Californian Rabbit

Overall satisfaction


Acquired: Rescue / shelter organization

Gender: Female





Easy to handle


Activity level






Meat production


Fiber quality


Nina -Neglected and overweight


Pennsylvania, United States

Posted Jan 07, 2014

Nina was a beautiful Californian rabbit that I fostered for two years through a rabbit rescue I volunteered with for several years. She came to the rescue weighing in at 12lbs. For her breed and size she should have only weighed 7lbs. Five pounds may not sound like a lot of weight to lose but it was 45% of her body weight. She could not walk and had horrible pressure sores on the bottom of her hocks. She had no personality when I first got her. I set up a free run area for her in my garage. She was fed two fresh salads daily and none of the commercial junk sold in pet stores. Within 2 months she was down to her ideal weight of 7lbs and her personality started to shine through. She was initially very skittish and afraid of people. With a lot of patience, she gradually became friendlier to the point where, if I sat on the floor she would come up and nudge my hand to scratch her ears. She would also try to climb in my lap. She liked to be held but was not too fond of being picked up as is typical for most rabbits. I tried to bond her with my two males but she did not get along with them and did not really like other rabbits.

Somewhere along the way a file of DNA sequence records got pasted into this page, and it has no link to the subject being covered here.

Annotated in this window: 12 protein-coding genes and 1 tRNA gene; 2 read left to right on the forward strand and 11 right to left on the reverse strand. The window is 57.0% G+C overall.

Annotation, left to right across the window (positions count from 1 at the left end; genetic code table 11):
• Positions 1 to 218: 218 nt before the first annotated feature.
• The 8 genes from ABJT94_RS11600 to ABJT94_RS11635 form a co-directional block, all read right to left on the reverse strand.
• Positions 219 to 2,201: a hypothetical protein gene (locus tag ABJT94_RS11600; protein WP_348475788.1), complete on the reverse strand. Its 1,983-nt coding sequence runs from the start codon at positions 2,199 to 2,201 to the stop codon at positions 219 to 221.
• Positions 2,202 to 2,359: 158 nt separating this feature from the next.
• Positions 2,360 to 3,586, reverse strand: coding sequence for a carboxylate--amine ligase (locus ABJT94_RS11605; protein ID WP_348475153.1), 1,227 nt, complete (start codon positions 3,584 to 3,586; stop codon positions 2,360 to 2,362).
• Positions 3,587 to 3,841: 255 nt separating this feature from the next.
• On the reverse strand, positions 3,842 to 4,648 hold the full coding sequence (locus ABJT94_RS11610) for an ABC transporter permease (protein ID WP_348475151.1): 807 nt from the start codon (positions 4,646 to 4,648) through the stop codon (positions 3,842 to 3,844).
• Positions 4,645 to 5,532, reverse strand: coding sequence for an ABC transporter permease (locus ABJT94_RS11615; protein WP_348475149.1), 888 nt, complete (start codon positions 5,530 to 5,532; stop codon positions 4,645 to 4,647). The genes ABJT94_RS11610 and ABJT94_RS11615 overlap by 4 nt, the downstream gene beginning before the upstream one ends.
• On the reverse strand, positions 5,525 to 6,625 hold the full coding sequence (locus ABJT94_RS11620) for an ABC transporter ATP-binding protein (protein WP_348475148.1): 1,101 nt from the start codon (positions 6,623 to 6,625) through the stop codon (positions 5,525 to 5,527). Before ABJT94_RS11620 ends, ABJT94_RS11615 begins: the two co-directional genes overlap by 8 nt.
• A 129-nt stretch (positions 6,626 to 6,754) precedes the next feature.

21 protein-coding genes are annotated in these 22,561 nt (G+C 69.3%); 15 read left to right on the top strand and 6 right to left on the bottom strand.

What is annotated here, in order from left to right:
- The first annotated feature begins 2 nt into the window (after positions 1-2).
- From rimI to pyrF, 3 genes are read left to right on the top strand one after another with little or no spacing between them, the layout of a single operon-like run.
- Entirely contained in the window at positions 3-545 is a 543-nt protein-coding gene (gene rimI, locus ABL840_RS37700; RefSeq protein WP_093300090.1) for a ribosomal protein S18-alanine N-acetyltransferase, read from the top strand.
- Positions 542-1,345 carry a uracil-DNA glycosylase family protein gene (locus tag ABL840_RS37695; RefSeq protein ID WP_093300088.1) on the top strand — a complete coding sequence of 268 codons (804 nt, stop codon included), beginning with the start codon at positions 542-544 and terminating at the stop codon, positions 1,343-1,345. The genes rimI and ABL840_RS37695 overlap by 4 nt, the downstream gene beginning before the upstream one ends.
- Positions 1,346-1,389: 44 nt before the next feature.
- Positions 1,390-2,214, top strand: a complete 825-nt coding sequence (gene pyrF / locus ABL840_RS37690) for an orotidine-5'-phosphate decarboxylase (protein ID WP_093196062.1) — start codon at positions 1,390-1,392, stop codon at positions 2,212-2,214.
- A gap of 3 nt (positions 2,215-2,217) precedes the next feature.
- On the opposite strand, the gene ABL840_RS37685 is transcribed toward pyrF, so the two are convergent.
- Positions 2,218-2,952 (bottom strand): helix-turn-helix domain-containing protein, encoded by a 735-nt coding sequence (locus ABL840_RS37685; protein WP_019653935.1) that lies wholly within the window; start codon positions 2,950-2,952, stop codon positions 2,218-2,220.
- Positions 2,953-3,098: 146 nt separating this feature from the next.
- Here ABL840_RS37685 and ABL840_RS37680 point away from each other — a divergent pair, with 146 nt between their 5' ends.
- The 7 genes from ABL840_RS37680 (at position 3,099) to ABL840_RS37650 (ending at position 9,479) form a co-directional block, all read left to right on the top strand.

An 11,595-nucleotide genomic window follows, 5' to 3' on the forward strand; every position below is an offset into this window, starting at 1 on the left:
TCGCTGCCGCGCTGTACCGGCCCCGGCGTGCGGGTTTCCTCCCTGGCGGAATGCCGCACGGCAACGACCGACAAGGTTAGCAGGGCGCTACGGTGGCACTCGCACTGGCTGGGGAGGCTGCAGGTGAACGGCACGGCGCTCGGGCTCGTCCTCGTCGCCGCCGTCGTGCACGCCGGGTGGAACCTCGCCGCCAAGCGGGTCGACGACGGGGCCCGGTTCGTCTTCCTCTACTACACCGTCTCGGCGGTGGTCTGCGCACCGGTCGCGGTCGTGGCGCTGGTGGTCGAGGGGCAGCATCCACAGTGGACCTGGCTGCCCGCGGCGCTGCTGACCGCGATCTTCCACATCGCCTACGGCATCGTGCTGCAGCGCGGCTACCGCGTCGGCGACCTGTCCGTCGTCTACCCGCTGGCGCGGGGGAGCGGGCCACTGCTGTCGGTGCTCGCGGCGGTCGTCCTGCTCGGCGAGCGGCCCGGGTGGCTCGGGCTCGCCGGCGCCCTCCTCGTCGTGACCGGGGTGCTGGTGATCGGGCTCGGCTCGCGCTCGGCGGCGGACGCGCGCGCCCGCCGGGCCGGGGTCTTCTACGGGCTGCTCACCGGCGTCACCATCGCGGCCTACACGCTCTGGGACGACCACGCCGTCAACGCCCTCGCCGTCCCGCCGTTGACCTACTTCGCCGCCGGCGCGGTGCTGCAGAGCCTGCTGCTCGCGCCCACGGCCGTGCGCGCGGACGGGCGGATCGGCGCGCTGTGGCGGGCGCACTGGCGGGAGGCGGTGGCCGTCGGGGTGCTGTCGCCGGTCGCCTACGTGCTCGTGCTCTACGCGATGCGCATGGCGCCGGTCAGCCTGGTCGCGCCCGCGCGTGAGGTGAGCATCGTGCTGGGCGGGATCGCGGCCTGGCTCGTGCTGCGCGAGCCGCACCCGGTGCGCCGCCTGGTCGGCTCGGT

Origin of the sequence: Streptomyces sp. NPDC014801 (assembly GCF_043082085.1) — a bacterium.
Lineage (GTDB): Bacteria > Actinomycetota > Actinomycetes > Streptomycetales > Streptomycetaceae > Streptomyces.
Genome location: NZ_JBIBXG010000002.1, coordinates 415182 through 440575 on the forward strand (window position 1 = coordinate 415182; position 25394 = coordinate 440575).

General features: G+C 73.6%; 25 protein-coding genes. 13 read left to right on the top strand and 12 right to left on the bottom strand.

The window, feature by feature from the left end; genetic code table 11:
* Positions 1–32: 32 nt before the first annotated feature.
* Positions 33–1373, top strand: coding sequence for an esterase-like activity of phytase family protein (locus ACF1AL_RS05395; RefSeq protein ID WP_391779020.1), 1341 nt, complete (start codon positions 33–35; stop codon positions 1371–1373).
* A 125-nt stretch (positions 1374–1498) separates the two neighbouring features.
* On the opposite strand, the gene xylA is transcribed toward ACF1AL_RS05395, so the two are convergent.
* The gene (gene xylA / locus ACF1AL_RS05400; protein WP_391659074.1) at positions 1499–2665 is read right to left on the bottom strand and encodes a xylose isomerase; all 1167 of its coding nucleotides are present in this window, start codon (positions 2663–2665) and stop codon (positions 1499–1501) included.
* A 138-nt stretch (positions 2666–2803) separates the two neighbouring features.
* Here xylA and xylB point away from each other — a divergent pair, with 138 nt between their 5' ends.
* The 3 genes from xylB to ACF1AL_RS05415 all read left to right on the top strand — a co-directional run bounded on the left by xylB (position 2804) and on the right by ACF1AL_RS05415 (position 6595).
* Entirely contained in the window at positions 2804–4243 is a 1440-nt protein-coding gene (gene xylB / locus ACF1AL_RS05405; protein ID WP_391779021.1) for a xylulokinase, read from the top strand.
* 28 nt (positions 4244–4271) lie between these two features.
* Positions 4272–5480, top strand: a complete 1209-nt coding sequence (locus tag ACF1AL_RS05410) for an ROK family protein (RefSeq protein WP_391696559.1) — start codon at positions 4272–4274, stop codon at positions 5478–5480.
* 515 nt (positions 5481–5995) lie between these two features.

Health-wise, Californians are typically very hearty. Nina had arthritis in her spine and back, probably due to her obesity and previous living conditions. It eventually caused problems with her being able to use the litter box and she would urinate on herself. She also had the misfortune of getting a piece of hay stuck in her eye. It caused an ulcer that would not heal. We used several different drops including those made from her own blood serum. In addition she had tear duct draining problems. She had three holes in her heart and a murmur that resulted in her having to be on enalapril for life. Her eye issues and arthritis got to the point of causing her so much pain and discomfort that she stopped eating. At this point I was having to take her to the vet every few days and the stress was becoming too much for her. I sadly opted to euthanize. She was a wonderful rabbit and I miss her everyday. She was very docile and calm unlike the smaller breeds. If children are going to be included in the care of the new family rabbit, a Californian would be a good rabbit to adopt.

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